Sudan's Defense Minister Awad Mohamed Ahmed Ibn Auf, who took power in a coup on Thursday, has been sworn in as president of the military transitional council, according to state-run radio.
The army's chief of general staff, Kamal Abdel-Marouf, was sworn in as vice president of the council, which the military announced would operate for a two-year transitional period.
Protesters -- who have complained that the installation of a military transitional council did not represent change -- remained on the streets after the newly-introduced 10 p.m. curfew on Thursday.
The country's longtime President Omar Bashir was ousted from his post and arrested on Thursday, while a three-month state of emergency was declared in the country.
Ibn Auf announced the closure of airspace, airports and other points of entry to Sudan, adding that the airspace would be closed for 24 hours, while land crossing would remain shut until further notice.
The coup to replace the president of 30 years followed mass street protests against his rule.
The two officials, who hold high positions in the government and the military, said the army was now in talks about forming a transitional government. The officials spoke to The Associated Press on condition of anonymity because they were not authorized to talk to the media.
Eyewitnesses in Khartoum said the military had deployed at key sites in the city to secure several installations since the morning hours.
A team of Sudanese soldiers raided the offices of a group linked to Bashir's ruling National Congress Party in Khartoum, witnesses said.
The soldiers raided the offices of the Islamic Movement, the ideological wing of the NCP, on Thursday morning, witnesses told AFP.
Armored vehicles and tanks are parked in the streets and near bridges over the Nile River, they said, as well as in the vicinity of the military headquarters, where thousands were anxiously awaiting the army statement. The witnesses spoke on condition of anonymity, fearing reprisals.
Organizers of the protests urged crowds to converge and join an ongoing sit-in underway in Khartoum since the weekend. They issued a statement vowing to remain in the streets until the "regime steps down completely and power is handed to a civilian transitional government."
Thousands of protesters, including women carrying their children, were making their way toward the military headquarters, clapping and ululating, many flashing "V'' for victory. There were also unconfirmed reports that the airport in the Sudanese capital had been closed.
Ahead of the expected army statement, Sudanese radio played military marches and patriotic music. State TV ceased regular broadcasts, with only the brief announcement saying that there will be an "important statement from the armed forces after a while, wait for it."
The development followed deadly clashes between Sudanese security forces and protesters holding a large anti-government sit-in outside the military's headquarters in Khartoum, which also include a presidential residence. There were several attempts to break up the sit-in, leaving 22 dead since Saturday.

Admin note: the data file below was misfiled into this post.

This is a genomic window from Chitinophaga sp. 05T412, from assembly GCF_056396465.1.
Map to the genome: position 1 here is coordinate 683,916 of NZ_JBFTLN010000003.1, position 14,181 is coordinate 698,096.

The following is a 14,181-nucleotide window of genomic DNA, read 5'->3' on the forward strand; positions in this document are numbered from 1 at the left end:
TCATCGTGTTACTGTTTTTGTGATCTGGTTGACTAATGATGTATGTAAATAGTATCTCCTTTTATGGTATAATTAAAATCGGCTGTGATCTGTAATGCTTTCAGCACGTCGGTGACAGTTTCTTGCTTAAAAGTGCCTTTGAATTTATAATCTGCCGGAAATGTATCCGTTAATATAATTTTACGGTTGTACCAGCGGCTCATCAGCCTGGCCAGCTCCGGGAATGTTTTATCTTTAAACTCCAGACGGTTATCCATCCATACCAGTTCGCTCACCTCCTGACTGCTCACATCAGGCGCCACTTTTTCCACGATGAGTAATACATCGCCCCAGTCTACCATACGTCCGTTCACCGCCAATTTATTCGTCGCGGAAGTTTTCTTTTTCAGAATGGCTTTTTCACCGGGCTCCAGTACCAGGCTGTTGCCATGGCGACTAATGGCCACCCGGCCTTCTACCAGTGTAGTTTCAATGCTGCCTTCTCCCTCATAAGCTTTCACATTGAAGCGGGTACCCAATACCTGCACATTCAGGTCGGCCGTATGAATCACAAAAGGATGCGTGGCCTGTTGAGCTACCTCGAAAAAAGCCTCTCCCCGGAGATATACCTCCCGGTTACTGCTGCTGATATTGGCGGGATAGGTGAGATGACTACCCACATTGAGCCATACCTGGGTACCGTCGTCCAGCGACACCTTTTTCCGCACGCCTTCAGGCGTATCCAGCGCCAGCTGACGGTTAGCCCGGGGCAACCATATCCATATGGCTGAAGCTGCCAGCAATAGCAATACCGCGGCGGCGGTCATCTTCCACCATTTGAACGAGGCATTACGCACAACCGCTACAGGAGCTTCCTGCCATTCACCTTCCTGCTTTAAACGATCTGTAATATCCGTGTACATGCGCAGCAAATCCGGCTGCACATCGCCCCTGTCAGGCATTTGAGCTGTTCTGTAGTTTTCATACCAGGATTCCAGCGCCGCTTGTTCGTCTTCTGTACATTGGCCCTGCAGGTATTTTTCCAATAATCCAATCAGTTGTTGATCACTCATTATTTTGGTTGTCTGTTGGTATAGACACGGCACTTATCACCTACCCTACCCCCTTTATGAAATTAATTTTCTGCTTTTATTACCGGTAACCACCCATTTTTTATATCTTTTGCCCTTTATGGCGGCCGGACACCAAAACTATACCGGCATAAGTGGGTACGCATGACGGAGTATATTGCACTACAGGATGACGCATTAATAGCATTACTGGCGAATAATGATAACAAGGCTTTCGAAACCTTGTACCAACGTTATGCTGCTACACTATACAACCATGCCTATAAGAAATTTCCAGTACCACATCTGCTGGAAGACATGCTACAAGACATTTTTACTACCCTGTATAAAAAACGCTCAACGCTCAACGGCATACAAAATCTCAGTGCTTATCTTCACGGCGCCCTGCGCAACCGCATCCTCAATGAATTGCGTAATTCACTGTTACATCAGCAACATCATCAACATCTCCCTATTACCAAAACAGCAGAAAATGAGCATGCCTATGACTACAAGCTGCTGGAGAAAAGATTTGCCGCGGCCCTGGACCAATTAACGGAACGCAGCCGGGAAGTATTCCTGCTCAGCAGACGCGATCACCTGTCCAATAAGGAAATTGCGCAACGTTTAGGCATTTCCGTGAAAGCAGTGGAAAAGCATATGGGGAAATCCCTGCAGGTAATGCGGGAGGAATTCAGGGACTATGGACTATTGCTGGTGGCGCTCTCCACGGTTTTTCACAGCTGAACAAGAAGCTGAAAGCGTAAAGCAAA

On Tuesday, Sudanese security forces tried again to disperse the sit-in, which began over the weekend, killing at least 14 people, activists behind the demonstration said. The government said 11 died. The fatalities so far have included five soldiers who protest organizers said were defending the sit-in.
The months of protests have plunged Sudan into its worst crisis in years. The demonstrations initially erupted last December with rallies against a spiraling economy, but quickly escalated into calls for an end to embattled Bashir's rule.
Security forces have responded to the protest movement with a fierce crackdown, killing dozens. Bashir banned unauthorized public gatherings and granted sweeping powers to the police since imposing a state of emergency last month. Security forces have used tear gas, rubber bullets, live ammunition and batons against demonstrators
The protests gained momentum last week after Algeria's President Abdelaziz Bouteflika, in power for 20 years, resigned in response to weeks of similar protests.
On Saturday, marches in Khartoum marked the 34th anniversary of the overthrow of former President al-Nimeiri in a bloodless coup. It was one of the largest turnouts in the current wave of unrest.
The military removed Nimeiri after a popular uprising in 1985. It quickly handed over power to an elected government. The dysfunctional administration lasted only a few years until Bashir — a career army officer — allied with Islamist hard-liners and toppled it in a coup in 1989.
Bashir, a former paratrooper who seized power in a bloodless coup in 1989, has been a divisive figure who has managed his way through one internal crisis after another while withstanding attempts by the West to weaken him.
Sudan has suffered prolonged periods of isolation since 1993, when the United States added Bashir's government to its list of terrorism sponsors for harboring militants. Washington followed up with sanctions four years later.
Bashir has also been indicted by the International Criminal Court (ICC) in The Hague over allegations of genocide in Sudan's Darfur region during an insurgency that began in 2003.
The latest crisis has escalated since the weekend, when thousands of demonstrators began
Opposition figures have called for the military to help negotiate an end to Bashir's nearly three decades in power and a transition to democracy.
The demonstrators at the Defense Ministry had said that they wanted to submit a petition for the armed forces to take their side in their attempt to remove Bashir and his administration.
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